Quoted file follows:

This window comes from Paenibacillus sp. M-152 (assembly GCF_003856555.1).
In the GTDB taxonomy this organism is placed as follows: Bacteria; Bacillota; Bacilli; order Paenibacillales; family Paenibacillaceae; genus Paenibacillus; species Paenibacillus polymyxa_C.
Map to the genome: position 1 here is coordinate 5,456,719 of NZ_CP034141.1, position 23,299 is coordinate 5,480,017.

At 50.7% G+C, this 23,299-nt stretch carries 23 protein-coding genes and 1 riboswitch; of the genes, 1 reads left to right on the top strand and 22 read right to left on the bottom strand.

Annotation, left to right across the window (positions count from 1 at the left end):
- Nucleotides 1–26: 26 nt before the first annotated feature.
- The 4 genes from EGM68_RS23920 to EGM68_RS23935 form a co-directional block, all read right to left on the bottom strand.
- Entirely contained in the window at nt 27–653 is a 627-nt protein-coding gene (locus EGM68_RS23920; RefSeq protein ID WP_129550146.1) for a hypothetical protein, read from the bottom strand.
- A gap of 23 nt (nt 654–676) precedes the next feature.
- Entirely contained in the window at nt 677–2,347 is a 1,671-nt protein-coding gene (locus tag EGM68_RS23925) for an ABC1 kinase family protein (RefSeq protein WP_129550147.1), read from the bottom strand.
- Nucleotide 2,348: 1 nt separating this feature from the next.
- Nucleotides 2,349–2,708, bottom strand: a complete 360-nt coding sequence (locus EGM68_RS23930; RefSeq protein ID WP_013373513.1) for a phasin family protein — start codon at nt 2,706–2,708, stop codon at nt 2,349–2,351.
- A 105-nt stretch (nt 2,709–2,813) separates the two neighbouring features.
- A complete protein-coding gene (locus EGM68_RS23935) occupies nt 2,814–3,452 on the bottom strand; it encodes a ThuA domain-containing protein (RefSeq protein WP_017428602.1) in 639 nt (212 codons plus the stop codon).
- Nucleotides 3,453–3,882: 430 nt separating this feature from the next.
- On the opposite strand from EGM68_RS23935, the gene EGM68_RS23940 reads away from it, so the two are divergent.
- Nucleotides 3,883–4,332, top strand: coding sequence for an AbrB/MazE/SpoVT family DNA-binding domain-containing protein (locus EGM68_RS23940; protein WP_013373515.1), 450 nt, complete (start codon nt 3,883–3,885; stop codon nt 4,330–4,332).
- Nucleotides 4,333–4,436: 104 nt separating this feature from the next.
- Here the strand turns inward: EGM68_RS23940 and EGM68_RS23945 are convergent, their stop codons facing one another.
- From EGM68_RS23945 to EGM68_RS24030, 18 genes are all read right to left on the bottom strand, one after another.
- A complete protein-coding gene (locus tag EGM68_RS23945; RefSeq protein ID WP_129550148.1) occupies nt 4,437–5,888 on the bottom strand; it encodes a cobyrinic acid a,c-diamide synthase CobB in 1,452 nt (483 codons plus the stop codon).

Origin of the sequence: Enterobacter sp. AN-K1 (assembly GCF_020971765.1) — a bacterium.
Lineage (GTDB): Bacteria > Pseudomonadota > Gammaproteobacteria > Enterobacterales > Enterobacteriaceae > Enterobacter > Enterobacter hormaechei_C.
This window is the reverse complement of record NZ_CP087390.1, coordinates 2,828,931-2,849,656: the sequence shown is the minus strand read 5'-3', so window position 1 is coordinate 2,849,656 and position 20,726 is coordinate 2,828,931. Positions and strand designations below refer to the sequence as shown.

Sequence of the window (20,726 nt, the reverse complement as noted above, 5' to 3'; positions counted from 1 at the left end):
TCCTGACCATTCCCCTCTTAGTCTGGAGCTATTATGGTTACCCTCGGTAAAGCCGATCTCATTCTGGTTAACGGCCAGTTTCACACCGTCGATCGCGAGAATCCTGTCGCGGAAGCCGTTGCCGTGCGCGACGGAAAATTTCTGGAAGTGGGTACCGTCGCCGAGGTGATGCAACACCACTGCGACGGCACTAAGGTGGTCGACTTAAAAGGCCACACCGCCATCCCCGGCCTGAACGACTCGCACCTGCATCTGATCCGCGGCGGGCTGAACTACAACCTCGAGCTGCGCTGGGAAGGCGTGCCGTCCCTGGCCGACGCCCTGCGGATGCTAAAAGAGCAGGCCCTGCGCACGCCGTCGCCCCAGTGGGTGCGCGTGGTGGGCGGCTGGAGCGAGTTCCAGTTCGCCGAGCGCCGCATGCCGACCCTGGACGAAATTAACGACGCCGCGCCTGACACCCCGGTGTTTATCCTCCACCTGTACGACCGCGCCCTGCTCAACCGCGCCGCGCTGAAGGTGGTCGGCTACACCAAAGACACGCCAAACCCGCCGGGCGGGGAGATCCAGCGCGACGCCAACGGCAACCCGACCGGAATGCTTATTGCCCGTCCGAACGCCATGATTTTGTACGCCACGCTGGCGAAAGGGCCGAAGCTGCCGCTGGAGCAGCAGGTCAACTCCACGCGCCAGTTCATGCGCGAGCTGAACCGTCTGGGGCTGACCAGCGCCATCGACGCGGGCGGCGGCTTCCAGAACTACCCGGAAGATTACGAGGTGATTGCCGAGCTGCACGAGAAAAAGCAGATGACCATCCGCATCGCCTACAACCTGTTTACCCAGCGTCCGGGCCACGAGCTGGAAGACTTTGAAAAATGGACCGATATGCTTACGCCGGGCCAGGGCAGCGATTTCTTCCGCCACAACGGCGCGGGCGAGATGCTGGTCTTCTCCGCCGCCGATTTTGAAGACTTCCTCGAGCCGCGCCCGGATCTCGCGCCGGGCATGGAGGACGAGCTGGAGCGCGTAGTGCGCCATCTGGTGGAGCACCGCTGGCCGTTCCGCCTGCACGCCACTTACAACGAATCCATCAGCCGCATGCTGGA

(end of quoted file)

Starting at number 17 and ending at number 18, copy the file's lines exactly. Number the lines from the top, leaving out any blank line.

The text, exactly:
- Nucleotides 3,883–4,332, top strand: coding sequence for an AbrB/MazE/SpoVT family DNA-binding domain-containing protein (locus EGM68_RS23940; protein WP_013373515.1), 450 nt, complete (start codon nt 3,883–3,885; stop codon nt 4,330–4,332).
- Nucleotides 4,333–4,436: 104 nt separating this feature from the next.